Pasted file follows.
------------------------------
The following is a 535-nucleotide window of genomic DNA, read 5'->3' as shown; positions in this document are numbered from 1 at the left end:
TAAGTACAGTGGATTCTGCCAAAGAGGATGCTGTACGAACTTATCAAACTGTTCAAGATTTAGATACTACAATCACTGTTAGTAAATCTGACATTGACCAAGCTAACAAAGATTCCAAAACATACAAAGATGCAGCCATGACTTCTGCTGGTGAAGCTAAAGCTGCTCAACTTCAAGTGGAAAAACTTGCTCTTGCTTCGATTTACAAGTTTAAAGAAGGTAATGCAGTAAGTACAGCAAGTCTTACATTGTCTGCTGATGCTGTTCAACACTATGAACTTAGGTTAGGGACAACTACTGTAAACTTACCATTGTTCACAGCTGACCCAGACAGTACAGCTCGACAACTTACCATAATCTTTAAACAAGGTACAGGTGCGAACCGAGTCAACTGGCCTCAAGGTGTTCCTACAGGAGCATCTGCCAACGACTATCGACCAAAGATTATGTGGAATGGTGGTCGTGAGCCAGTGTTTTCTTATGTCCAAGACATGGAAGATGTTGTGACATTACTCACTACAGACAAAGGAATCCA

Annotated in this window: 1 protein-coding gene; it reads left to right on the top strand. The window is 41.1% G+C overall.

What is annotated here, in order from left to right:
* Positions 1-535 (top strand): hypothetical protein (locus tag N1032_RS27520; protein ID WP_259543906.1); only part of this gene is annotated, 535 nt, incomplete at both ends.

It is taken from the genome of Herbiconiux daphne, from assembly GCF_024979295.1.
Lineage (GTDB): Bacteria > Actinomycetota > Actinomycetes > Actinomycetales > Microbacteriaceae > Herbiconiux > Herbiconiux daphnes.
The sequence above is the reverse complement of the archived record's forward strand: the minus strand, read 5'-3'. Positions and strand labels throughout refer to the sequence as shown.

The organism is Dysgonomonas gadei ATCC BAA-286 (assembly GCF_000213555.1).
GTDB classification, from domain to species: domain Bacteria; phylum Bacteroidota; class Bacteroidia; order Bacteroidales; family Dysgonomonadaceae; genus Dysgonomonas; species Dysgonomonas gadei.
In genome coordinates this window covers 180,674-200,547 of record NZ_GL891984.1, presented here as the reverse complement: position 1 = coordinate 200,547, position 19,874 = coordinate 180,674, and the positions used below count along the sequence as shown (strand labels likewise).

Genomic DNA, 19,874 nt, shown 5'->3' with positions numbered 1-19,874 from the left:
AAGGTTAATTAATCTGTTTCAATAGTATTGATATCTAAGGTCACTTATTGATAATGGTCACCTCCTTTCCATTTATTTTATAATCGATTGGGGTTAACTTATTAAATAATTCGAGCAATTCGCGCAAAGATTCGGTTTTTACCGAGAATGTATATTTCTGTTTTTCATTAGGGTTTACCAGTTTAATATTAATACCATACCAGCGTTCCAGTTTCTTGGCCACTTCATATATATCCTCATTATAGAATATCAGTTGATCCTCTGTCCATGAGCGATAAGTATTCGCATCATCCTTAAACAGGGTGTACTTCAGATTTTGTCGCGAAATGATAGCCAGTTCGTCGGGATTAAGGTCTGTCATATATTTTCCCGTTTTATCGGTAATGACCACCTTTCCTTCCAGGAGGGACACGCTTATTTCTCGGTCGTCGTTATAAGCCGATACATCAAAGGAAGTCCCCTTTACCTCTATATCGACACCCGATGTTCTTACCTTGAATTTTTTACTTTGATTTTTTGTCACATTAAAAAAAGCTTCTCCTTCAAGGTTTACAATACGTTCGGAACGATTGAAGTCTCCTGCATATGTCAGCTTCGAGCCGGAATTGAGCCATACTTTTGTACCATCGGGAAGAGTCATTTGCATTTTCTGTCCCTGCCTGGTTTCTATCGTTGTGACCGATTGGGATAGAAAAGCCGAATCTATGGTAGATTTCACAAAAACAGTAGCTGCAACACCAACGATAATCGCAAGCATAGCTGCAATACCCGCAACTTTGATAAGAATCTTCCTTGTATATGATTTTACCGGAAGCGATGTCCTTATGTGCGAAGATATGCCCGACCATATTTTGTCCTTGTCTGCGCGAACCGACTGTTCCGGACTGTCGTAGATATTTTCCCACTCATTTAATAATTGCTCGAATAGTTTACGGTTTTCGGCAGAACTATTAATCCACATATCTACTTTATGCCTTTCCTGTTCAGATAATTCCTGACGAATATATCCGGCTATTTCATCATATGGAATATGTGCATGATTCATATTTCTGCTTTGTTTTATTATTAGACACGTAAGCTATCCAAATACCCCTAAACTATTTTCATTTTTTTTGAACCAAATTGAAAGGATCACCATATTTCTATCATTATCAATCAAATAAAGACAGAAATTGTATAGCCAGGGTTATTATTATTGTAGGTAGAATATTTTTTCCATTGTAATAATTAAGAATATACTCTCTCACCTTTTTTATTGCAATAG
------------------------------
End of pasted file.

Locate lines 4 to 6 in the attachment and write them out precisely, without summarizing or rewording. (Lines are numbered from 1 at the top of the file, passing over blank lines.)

What is annotated here, in order from left to right:
* Positions 1-535 (top strand): hypothetical protein (locus tag N1032_RS27520; protein ID WP_259543906.1); only part of this gene is annotated, 535 nt, incomplete at both ends.

It is taken from the genome of Herbiconiux daphne, from assembly GCF_024979295.1.